The district court held that the word insurrection means " a violent uprising by a group or movement  acting for the specific purpose of overthrowing the constituted government and seizing its powers." 368 F.Supp. at 1124. It based this definition on the opinion of Chief Judge Magruder in Home Insurance Co. v. Davila, supra, which, so far as we can find, is the chief case on the insurance meaning of insurrection. Davila's buildings were insured under a fire policy which excluded loss or damage caused by "insurrection." The buildings were burned "as an incident of the uprising staged . . . by a little band of extremists calling themselves the Nationalist Party of Puerto Rico." 212 F.2d at 732. The Nationalist party had a rudimentary military organization with cadets, officers, and a training program. Id. at 734.
On October 30, 1950, the Nationalists initiated violent actions at various places in Puerto Rico. One scene of violent fighting was the town of Jayuya, in which the insured property was located. Four carloads of Nationalists arrived at the town, and after fighting with the police, set fire to various buildings and prevented firemen from putting out the flames. They raised the Nationalist flag over the city. Judge Magruder did not decide whether there was an insurrection under the facts. He held that if the Nationalist leaders had the "maximum objective" of overthrowing the government, then a jury might find that the loss was caused by an insurrection. Id. at 738. He remanded the cause for a new trial because the district court had given an instruction more favorable to the insured than was justified under the above rule, an instruction that effectively directed a verdict against the insurer.
Under Davila, the revolutionary purpose need not be objectively reasonable. Any intent to overthrow, no matter how quixotic, is sufficient. While doubting "whether destruction wrought by SDS or Weathermen's bombs, however intended subjectively, would be deemed losses from `insurrection' for insurance purposes [,]" 368 F.Supp. 1124 n. 30, the district court nevertheless applied the purely subjective rule to the present facts, and found that the all risk insurers did not support their burden of proving that at the time of the loss the PFLP intended to overthrow King Hussein. The court found that if the PFLP was fighting Hussein, it was fighting for its survival rather than Hussein's overthrow. Alternatively, it found that any insurrection in Jordan did not proximately cause the loss of the 747.
We hold that the district court's findings as to lack of intent and lack of causal connection are not clearly erroneous.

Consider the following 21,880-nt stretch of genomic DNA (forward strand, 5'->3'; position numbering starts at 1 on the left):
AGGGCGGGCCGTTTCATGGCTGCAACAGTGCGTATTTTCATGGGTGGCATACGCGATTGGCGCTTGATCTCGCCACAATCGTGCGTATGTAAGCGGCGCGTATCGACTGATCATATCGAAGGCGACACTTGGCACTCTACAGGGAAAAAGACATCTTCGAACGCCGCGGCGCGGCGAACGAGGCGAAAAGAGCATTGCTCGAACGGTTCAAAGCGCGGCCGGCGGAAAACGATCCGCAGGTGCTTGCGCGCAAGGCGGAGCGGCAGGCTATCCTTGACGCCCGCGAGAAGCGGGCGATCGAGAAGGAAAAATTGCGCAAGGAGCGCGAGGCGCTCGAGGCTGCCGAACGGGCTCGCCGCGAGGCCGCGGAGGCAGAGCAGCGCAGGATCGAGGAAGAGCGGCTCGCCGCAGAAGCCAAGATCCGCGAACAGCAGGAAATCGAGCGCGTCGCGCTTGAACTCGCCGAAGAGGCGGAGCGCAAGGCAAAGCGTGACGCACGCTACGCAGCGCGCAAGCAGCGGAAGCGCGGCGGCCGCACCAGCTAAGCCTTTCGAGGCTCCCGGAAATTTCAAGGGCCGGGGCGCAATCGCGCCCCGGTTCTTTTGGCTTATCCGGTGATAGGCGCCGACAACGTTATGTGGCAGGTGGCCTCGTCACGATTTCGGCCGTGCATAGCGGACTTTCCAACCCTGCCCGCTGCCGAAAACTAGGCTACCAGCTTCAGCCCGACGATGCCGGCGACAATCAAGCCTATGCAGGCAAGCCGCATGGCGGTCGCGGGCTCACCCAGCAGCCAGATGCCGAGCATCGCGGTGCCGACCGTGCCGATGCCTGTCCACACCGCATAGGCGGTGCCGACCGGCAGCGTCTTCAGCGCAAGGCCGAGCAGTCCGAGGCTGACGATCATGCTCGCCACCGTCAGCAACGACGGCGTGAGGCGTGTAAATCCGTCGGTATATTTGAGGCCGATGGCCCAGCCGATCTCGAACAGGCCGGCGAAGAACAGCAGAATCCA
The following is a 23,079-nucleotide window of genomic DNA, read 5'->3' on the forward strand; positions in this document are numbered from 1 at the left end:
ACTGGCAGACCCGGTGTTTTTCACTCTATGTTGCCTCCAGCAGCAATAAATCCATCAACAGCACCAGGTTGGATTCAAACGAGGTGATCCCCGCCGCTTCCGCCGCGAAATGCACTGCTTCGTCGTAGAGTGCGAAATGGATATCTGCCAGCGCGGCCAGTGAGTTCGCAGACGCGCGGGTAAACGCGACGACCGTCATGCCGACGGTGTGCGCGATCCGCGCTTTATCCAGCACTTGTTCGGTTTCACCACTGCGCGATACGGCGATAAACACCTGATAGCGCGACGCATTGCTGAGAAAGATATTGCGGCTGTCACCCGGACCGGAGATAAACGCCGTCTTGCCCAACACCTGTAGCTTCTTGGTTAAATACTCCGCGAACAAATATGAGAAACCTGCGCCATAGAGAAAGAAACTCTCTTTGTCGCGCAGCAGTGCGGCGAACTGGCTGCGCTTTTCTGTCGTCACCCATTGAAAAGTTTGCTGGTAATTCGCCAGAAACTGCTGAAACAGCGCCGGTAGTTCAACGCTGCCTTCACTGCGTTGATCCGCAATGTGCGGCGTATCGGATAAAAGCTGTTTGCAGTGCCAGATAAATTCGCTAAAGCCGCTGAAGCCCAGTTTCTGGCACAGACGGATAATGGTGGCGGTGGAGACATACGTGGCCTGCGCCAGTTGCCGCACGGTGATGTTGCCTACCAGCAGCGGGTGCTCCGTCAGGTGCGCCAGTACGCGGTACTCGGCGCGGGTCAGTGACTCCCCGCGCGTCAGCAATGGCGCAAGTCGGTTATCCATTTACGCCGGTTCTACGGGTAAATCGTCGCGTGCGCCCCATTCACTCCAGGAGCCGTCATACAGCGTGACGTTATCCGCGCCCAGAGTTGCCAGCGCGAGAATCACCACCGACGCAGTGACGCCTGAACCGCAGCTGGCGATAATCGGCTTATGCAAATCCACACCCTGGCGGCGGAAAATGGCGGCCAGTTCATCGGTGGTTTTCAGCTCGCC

The evidence that the Fedayeen, the PLO, and the PFLP did not intend to overthrow King Hussein supports the district court's finding in this regard. For example, it was brought out on the cross-examination of John Cooley, an all risk witness who was a correspondent for the Christian Science Monitor, that he had reported on August 31 that the PLO had rejected a motion calling for the overthrow of King Hussein. On cross-examination, Eric Rouleau, a correspondent for Le Monde and an all risk witness, confirmed that he had reported that "Fatah did not want to take power and in fact they didn't have the resources to govern if they had gotten power." General El-Yahya of the Palestine Armed Struggle Command testified that Fatah never called for the overthrow of Hussein, and that Fatah "always stayed [sic] that it would not intervene in the domestic affairs of any regime." General Meir Amit, Chief of Israel's military intelligence in 1970, testified that prior to September 6, 1970, Fatah "didn't have any intention to overthrow King Hussein." Ghassan Kannfani, founding editor of the PFLP weekly newspaper, in an interview following the September events stated that the "aim of the Palestinian resistance was not to overthrow the Jordanian regime, but merely to put pressure on it." None of the demands made by the PFLP as to ransom for the passengers held at Dawson's Field involved Jordan, strong evidence that the September 6 hijackings were aimed at obvious external targets rather than King Hussein.
From the welter of conflicting evidence, reasonable men might draw any of a number of conflicting conclusions about the PFLP's motives on September 6. One of those reasonable conclusions is that the PFLP did not intend to overthrow King Hussein when it hijacked the Pan American 747. The hijacking was designed to attract world attention to the Palestinian cause and to accumulate "victories" as an example to other groups. It was a "symbolic blow" in the PFLP's fight against the United States. The all risk insurers failed to carry the burden of proving the crucial element of PFLP intent.
The district court held in the alternative that the loss of the 747 was not "due to or resulting from" an insurrection: "[E]ven if there was [an insurrection in Jordan,] the loss by a hijacking from London to Beirut to Cairo was not one `due to or resulting from' any Jordanian insurrection or rebellion." 368 F.Supp. at 1124. The aircraft was taken not at the site of a rebellion but while flying over a domestically stable area. The hijacking had nothing to do with Jordan, it was a blow struck by the PFLP against the United States.
This statement is not inconsistent with the district court's finding on war. The fact that the PFLP was fighting the United States does not mean that there was a "war" between the United States and this tiny nongovernmental entity.